“Montreal also demonstrates human-scale projects: more pedestrian-friendly neighbourhoods, bicycle lanes, urban gardens, public parks and more opportunities for people to enjoy car-free lifestyles,” said Jayne Engle, director of Cities for People.

 

City of reconciliation

Perhaps the most dramatic changes are taking place in Winnipeg, a city of “reconciliation,” as Mayor Brian Bowman calls it.

“The term reconciliation is about acknowledging the truth – sometimes painful, historic truths – and trying to find ways to reconcile a dark history with a brighter future, and doing so in an inclusive manner.” In the past, Canadian media have reported on racism and violence against Indigenous people in Winnipeg.

“Do people feel like they have the opportunities that Canada presents to them? Do they have the ability to be mobile in our community? Do they have the ability to speak their minds in a free and open democracy?”

Bowman, who self-identifies as Métis, wants his city to be more inviting and inclusive. “When we talk about an inclusive city, you can look at it through so many different lenses – religious, cultural, linguistic and economic,” he said. He looks at the basics. “Do people feel like they have the opportunities that Canada presents to them? Do they have the ability to be mobile in our community? Do they have the ability to speak their minds in a free and open democracy?”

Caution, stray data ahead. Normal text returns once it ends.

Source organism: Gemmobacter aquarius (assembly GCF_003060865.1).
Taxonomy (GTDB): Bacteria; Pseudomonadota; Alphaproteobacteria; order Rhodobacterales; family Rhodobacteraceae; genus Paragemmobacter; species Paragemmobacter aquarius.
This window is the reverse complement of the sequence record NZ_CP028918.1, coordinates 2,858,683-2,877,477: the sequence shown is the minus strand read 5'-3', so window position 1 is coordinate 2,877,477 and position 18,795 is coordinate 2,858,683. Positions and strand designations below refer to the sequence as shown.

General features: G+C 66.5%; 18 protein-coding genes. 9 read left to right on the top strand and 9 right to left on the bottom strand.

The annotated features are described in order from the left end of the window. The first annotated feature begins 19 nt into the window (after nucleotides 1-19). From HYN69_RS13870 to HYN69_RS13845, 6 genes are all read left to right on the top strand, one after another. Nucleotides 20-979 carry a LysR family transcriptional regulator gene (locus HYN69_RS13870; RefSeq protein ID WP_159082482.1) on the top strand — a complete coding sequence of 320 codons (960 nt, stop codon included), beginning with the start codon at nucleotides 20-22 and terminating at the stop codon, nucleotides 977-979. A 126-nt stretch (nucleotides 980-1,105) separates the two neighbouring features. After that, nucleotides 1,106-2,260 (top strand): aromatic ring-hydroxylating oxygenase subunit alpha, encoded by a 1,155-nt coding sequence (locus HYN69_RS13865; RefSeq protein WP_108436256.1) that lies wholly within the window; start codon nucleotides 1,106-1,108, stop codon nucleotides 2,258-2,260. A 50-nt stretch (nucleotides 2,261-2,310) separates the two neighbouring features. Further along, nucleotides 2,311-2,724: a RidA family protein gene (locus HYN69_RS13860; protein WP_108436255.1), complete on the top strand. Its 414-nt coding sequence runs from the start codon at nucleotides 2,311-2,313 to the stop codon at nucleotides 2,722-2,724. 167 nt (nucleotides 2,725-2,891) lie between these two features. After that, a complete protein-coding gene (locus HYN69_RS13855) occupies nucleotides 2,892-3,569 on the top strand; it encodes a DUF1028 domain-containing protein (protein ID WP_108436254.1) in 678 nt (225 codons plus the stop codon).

He points to the recently launched Indigenous Accord, a living document that invites people to strengthen relationships with First Nations, Métis and Inuit governments, organizations, and individuals, and represents the city’s commitment to implementing the Truth and Reconciliation Commission’s Calls to Action.